We here at Gulf Coast Foot and Ankle Center are always cognizant of these potentially underlying conditions, and are diligent in the prevention of more debilitating injuries.  That is why I must stress that pain, especially new pain, no matter how harmless it may seem, is your body's only way of letting you know that something is wrong!  It is imperative that you listen to your body, and take appropriate action.  Sometimes this just means rest.  Other times, it may require professional care.  PLEASE be aware that no situation is to small to seek a professional opinion, and nobody should ever feel embarrassed or weak because of this.  You only get one body and one life, and ultimately you are responsible for both.  We here at Gulf Coast Foot and Ankle Center are vividly aware of this, and can guide you and assist you with this responsibility.
   Now, here are those symptoms that I mentioned (per the Mayo Clinic):

Symptoms of a stress fracture include:
  • Swelling
  • Pain
  • Tenderness in a specific spot
  • Increased swelling and pain with activity
  • Decreased swelling and pain with rest
  • Earlier onset of pain with each successive workout
  • Continued pain at rest as the damage progresses
At first, stress fractures may be barely noticeable. But pay attention to the pain. Proper self-care and treatment can keep the stress fracture from worsening.

*Please don't let these symptoms progress!  Call us at Gulf Coast Foot and Ankle Center at 239-566-8800 for a thorough foot and ankle examination.

Balance for stroke patients

Use of an ankle foot orthosis (AFO) within six weeks of stroke results in better balance outcomes and earlier independent ambulation than if AFO use is delayed, according to research from the Netherlands.
Investigators from Roessingh Research & Development in Enschede randomized 18 patients to receive AFOs at either the time of inclusion in the study (within six weeks of stroke) or eight weeks later. Both groups received the same rehabilitation, with a focus on balance and ambulation, the only difference being that the “late” group did the first eight weeks of rehabilitation without an AFO while the “early” group did all rehabilitation while wearing AFOs. Balance measures were assessed every two weeks for 16 weeks.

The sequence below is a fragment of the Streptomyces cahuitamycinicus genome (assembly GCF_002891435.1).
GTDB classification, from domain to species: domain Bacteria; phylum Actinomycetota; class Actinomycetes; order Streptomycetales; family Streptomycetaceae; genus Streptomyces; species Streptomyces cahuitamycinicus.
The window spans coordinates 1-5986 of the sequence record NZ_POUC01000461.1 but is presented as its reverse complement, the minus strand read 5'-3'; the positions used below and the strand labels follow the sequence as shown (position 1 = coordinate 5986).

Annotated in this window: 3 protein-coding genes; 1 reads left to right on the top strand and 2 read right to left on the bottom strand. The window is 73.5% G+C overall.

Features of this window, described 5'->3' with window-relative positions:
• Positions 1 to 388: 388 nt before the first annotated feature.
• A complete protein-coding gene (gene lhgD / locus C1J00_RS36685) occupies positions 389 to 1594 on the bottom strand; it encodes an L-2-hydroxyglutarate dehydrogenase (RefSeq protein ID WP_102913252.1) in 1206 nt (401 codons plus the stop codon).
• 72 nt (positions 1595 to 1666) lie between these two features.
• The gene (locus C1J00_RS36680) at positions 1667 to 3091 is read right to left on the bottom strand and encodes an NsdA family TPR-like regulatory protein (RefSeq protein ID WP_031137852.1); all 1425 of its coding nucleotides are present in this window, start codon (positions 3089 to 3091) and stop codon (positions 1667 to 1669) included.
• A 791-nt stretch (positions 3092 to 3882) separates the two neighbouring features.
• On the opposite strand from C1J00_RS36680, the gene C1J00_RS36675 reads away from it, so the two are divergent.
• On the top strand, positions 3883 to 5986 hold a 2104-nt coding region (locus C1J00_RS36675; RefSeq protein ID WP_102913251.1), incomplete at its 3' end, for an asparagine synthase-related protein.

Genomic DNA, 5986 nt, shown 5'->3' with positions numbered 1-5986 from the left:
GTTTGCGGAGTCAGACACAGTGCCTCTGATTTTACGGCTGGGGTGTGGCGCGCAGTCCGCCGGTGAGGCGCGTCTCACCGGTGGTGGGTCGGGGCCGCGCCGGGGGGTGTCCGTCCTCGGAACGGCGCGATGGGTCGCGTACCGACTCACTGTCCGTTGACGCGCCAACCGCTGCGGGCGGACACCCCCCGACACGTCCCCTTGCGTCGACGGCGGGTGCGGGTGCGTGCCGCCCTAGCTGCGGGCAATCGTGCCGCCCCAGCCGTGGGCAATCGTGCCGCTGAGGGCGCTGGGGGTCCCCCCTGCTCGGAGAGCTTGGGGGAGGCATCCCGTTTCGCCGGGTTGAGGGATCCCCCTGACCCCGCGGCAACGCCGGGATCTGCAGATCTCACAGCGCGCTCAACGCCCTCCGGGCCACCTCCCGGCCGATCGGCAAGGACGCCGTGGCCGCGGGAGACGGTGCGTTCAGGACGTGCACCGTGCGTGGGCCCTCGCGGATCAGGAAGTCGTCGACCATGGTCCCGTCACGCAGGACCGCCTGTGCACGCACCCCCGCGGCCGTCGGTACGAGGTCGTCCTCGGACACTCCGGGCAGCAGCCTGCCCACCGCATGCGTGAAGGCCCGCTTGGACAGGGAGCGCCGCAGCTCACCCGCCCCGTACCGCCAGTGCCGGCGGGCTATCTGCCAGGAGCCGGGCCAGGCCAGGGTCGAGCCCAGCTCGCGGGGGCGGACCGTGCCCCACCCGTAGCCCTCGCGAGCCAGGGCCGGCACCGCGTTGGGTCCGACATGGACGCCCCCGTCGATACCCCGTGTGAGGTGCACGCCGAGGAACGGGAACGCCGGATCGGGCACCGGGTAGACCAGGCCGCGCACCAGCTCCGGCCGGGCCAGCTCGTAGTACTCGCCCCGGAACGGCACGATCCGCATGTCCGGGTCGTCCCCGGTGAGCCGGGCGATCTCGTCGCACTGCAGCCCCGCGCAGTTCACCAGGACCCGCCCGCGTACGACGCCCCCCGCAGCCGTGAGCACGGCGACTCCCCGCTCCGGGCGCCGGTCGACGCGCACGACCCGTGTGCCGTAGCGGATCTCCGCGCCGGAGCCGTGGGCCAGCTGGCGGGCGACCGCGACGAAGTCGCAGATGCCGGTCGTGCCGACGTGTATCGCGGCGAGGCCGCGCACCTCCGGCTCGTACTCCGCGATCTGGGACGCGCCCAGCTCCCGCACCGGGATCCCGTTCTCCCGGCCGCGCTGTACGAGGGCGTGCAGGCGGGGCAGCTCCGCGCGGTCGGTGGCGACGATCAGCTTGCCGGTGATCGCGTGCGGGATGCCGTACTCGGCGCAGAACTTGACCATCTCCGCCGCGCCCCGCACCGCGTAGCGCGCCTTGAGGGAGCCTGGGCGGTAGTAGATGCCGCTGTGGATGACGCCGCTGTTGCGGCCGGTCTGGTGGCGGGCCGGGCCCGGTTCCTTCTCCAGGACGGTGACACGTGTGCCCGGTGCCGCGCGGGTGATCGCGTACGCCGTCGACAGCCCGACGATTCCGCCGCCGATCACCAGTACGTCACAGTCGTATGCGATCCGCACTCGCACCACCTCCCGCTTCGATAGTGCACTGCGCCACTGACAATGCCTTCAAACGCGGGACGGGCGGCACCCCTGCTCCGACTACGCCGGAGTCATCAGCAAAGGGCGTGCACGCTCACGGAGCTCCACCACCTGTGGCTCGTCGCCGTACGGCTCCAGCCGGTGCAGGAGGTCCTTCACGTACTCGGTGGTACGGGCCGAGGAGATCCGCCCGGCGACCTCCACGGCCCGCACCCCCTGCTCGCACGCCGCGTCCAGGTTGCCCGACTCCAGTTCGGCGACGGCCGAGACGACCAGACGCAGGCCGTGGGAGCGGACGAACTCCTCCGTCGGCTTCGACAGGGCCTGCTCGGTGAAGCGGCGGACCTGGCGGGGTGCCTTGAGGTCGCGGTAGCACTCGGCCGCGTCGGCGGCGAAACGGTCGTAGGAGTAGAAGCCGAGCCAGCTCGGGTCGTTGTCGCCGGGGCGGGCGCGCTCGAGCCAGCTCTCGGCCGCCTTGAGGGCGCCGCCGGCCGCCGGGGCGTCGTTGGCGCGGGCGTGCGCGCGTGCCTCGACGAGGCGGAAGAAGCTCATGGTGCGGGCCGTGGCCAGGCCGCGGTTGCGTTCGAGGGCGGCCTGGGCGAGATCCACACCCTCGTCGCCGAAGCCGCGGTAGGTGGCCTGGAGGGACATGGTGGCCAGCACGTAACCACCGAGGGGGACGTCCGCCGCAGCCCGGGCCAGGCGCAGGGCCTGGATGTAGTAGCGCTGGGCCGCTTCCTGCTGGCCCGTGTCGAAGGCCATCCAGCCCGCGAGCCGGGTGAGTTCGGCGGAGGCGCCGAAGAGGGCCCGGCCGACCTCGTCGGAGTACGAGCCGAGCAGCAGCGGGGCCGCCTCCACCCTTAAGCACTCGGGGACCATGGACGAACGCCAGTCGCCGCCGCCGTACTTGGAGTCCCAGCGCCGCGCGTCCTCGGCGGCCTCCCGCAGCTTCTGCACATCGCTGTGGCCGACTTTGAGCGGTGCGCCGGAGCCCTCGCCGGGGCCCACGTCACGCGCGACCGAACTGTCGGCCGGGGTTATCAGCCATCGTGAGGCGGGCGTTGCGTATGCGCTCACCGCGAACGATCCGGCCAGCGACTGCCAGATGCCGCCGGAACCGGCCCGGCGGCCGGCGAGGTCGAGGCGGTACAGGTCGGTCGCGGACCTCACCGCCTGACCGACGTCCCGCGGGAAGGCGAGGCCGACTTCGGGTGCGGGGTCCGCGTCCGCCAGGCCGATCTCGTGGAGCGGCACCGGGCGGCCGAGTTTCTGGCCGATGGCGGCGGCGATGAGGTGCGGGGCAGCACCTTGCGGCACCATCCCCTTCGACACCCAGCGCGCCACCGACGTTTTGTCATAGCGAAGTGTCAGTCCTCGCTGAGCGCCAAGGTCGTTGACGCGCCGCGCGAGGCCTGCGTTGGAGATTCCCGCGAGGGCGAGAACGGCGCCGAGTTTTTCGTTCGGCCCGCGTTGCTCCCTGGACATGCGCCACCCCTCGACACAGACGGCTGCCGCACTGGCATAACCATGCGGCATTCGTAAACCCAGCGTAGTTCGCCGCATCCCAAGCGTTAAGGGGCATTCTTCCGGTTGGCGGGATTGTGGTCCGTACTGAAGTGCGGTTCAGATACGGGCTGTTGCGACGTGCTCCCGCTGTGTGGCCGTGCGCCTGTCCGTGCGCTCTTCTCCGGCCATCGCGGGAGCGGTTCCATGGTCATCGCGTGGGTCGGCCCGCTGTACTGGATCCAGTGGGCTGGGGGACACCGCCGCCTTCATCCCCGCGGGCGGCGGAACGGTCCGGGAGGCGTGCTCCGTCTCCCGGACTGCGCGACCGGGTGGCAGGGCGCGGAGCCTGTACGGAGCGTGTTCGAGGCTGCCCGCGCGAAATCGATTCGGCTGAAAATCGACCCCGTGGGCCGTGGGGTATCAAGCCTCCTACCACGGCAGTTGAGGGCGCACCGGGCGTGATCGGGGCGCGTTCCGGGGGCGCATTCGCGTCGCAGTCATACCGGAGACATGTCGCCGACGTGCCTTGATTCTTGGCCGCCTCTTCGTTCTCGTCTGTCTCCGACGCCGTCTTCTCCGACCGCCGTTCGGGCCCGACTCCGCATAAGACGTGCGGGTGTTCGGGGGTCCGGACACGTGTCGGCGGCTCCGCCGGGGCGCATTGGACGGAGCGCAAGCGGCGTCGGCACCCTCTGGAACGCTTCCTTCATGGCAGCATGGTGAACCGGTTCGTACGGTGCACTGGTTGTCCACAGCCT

The doctors at Gulfcoast Foot & Ankle Centers can make a custom made AFO to not only help with your rehabilitation but also prevent falls. Call for an appointment and evaluation today.

Naples 566-8800
Physicians Regional Medical Center Office 304-5161
Bonita Springs 949-3399

Tuesday, April 2, 2013

Silver-Thera Stocking Electrode & Micro-Z Mini

Posted by  Dr. Brooke Austin

Do you suffer from chronic foot and leg pain? Do your feet burn, tingle, have sensation of pins and needles?  Have you been diagnosed with  painful Diabetic Peripheral Neuropathy?

The doctors at Gulfcoast Foot and Ankle Center  have found a non-invasive way to provide chronic pain relief, rapid wound healing and edema reduction while you sleep!

The innovative Silver-Thera Stocking is a knitted garment made up of highly conductive silver fibers which conduct energy (electrotherapy) to the foot and leg. Energy is delivered to the tissue through the stocking by the Micro-Z mini electrode. The therapy promotes microcirculation by introducing a very small electrical DC charge of energy into the cells, tissue and blood vessels. This can aid in edema reduction and increase microcirculation for pain relief and wound healing.

Finally, we can offer our patients a drug-free pain relief system!!!

The Silver-Thera stockings and Micro-Z Mini work great for painful Diabetic peripheral neuropathy or any other chronic foot and leg pain.

Please call the office today for an evaluation and to see if you are a candidate for this exciting new treatment option. We have 3 office locations in Naples and Bonita Springs!!! 
Please call 239-566-8800 for an appointment, mention this blog and receive $50 off your stockings.